Since the onset of the pandemic, the Technology and Social Change Research Project at Harvard Kennedy's Shorenstein Center, where I am the director, has been investigating how misinformation, scams, and conspiracies about covid-19 circulate online. If fraudsters are now using the virus to dupe unsuspecting individuals, we thought, then our research on misinformation should focus on understanding the new tactics of these media manipulators. What we found was a disconcerting explosion in "zombie content." In April, Amelia Acker, assistant professor of information studies at UT Austin, brought our attention to a popular link containing conspiratorial propaganda suggesting that China is hiding important information about covid-19. The original post was from a generic-looking site called News NT, alleging that 21 million people had died from covid-19 in China.
You know that thing where you're reading something interesting but then you see a super interesting link and you're like, yeah, I'm gonna click the shit out of this, and then you do, and your computer fritzes, blinks at you, and then you get a 404 error? Internet Archive has built a tool to make that stop happening. Internet Archive has long chronicled deceased web pages with the Wayback Machine, allowing users to access stuff that is no longer readily available. But, of course, users would have to know about the Wayback Machine and how to use it. Now Internet Archive has built a Wayback Machine Chrome extension.
It can be hard to find sites that have disappeared from the Internet. But the Internet Archive's Wayback Machine is on the verge of rolling out a feature that will make tracking down dead websites much easier, according to Internet Archive founder Brewster Kahle. The Wayback Machine has been helping people see past Internet sites over the past 15 years, but searchers always needed to know the URL of a website to find the archived copies. Soon, however, you'll be able to use keyword searches to find old websites -- in fact, you can already test it out through a public beta. The new search feature is not quite like Google, where all the text on each page on a website is indexed to help with searches.
The saying goes, "the internet is forever." Now, the Wayback Machine and Cloudflare are doing their part to strengthen that adage. The two are joining forces to ensure more web pages are archived, according to a post on the Internet Archive blog. The Wayback Machine, a project of Internet Archive, allows you to view web pages as they appeared on certain past dates. The partnership with Cloudflare means Internet Archive has another source for URLs -- websites that use Cloudflare's Always Online service.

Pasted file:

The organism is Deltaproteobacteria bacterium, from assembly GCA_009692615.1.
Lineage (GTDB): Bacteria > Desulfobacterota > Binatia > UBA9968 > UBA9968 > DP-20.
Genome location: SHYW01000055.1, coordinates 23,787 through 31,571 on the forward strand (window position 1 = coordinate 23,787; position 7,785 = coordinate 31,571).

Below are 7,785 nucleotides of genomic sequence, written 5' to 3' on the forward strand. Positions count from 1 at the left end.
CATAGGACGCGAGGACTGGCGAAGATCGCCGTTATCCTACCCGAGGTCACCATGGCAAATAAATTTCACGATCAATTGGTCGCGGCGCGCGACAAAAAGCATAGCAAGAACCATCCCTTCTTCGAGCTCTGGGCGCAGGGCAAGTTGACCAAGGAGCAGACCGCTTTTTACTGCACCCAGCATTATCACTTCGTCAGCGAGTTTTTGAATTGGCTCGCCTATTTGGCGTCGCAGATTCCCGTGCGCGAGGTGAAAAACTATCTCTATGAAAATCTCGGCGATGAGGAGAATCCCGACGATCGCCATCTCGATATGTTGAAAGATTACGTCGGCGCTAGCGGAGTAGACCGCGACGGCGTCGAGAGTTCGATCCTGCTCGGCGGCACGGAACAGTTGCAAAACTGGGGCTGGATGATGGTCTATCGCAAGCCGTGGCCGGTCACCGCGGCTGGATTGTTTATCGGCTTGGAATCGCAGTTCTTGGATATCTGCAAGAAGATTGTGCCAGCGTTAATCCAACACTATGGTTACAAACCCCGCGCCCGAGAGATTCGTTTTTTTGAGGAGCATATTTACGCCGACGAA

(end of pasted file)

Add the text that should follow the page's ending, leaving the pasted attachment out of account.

Cloudflare and Internet Archive have joined forces to archive more of the public web, touting it would make the web more reliable. As part of this joint effort, websites that use Cloudflare's Always Online service will be able to allow the web infrastructure company to share their hostname and URLs with Internet Archive's Wayback Machine so their website can be automatically archived. When a site is down, Cloudflare will then be able to retrieve the most recently archived version from Internet Archive so that a site's content can be accessed by users. "The Internet Archive's Wayback Machine has an impressive infrastructure that can archive the web at scale," Cloudflare CEO and co-founder Matthew Prince said. "By working together, we can take another step toward making the internet more resilient by stopping server issues for our customers and in turn from interrupting businesses and users online." According to Internet Archive, more than 468 billion web pages are available via the Wayback Machine to date.